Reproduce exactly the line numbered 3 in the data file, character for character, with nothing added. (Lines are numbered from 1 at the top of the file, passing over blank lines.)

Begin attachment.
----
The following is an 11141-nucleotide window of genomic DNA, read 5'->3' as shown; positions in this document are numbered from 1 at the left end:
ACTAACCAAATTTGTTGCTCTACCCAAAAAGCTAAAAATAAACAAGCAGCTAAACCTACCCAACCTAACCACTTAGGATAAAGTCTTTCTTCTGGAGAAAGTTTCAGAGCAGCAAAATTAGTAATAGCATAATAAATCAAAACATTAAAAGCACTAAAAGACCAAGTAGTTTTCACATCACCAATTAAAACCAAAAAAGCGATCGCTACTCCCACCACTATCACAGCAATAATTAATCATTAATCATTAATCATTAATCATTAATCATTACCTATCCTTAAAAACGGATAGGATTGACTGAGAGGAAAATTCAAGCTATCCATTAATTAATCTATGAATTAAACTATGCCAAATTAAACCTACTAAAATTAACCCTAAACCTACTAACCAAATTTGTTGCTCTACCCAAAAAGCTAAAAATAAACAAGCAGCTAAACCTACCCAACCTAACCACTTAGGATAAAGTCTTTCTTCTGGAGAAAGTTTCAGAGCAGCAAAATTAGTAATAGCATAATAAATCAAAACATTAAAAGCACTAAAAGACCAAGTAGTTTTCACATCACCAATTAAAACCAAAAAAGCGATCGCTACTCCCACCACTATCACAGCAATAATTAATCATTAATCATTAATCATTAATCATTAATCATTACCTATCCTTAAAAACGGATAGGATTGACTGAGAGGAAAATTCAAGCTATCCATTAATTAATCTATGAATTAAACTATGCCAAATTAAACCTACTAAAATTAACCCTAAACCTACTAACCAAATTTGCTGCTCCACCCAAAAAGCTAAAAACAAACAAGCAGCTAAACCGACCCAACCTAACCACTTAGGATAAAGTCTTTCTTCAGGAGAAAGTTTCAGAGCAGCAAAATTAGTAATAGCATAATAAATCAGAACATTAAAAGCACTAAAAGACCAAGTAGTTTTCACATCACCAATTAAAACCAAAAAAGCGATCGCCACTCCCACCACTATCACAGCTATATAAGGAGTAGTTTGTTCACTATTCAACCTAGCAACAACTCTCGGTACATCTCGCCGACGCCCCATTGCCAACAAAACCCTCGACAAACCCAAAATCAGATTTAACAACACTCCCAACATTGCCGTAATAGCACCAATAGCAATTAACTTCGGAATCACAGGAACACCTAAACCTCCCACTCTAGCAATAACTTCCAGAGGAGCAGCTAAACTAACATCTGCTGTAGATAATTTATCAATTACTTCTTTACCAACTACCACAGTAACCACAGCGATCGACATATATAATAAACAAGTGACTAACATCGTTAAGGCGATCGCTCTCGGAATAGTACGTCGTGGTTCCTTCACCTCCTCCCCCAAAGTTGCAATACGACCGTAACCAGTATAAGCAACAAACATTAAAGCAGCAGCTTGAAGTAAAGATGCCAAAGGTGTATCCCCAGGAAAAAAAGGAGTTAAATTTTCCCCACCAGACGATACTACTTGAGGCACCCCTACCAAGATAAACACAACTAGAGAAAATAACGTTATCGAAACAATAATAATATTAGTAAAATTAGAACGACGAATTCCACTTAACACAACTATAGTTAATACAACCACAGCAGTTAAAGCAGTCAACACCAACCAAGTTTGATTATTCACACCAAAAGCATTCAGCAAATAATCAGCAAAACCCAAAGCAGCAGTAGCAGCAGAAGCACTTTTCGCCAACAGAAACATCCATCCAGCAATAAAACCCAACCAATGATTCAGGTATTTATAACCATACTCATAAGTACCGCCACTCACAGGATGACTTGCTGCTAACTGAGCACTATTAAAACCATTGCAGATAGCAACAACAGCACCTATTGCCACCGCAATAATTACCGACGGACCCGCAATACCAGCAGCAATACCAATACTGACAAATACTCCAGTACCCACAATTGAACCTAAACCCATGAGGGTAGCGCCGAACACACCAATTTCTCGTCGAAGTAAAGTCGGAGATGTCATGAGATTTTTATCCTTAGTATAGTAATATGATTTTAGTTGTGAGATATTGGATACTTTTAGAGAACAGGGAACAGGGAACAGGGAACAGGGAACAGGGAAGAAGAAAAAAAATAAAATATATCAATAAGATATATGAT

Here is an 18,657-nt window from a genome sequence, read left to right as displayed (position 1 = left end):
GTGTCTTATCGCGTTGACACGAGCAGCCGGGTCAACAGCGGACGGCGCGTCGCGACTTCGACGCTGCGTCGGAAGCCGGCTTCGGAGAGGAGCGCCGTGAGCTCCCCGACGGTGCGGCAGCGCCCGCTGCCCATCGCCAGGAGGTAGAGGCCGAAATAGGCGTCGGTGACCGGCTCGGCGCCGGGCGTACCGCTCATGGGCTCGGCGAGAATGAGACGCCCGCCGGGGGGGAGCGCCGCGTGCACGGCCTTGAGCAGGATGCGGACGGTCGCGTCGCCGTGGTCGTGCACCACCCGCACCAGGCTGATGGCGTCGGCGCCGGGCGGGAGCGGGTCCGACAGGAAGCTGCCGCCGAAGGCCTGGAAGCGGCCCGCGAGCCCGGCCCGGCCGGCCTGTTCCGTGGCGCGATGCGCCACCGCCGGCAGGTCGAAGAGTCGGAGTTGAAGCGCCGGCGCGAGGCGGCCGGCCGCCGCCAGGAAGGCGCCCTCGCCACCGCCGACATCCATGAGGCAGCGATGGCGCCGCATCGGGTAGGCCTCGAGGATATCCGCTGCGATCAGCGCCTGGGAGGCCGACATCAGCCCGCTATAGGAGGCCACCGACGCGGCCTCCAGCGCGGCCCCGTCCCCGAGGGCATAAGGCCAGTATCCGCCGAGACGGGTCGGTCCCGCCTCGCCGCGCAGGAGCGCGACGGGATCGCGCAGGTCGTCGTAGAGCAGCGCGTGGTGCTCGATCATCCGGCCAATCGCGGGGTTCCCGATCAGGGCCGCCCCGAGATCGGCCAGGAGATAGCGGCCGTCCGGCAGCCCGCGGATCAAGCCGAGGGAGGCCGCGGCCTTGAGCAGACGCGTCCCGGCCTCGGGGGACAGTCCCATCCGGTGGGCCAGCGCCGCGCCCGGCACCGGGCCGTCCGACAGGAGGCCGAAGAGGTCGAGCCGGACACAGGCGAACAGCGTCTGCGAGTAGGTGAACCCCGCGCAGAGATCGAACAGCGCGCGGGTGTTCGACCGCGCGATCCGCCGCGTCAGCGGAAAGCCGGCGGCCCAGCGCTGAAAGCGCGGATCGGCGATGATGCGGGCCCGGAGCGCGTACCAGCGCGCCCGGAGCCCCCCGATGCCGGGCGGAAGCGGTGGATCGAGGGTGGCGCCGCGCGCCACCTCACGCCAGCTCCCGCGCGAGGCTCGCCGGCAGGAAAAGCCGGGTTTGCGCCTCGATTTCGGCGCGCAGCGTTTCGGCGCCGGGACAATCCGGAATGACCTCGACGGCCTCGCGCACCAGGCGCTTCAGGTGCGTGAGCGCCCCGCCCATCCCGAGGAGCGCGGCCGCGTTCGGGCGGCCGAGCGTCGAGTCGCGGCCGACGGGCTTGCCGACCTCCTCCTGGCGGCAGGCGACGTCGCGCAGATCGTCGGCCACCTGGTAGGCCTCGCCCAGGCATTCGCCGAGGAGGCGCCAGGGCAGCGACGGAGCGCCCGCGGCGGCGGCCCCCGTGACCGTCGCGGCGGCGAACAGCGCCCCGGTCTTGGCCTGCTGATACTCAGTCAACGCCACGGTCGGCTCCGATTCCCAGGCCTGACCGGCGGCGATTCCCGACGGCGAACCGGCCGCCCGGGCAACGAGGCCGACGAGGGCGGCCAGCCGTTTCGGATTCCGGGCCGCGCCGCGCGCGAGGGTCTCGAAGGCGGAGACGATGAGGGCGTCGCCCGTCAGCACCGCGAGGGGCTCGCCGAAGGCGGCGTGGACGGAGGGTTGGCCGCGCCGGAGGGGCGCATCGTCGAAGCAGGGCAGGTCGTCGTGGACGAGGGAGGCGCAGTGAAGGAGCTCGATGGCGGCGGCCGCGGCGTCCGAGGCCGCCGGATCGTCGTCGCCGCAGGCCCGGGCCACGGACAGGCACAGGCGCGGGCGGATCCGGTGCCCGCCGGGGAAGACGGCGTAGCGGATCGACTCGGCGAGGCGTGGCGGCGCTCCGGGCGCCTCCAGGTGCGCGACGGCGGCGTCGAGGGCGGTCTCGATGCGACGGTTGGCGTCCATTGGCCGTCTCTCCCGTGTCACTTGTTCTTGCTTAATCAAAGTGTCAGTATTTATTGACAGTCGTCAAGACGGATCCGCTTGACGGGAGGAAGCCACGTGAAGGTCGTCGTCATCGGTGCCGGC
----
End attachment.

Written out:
Here is an 18,657-nt window from a genome sequence, read left to right as displayed (position 1 = left end):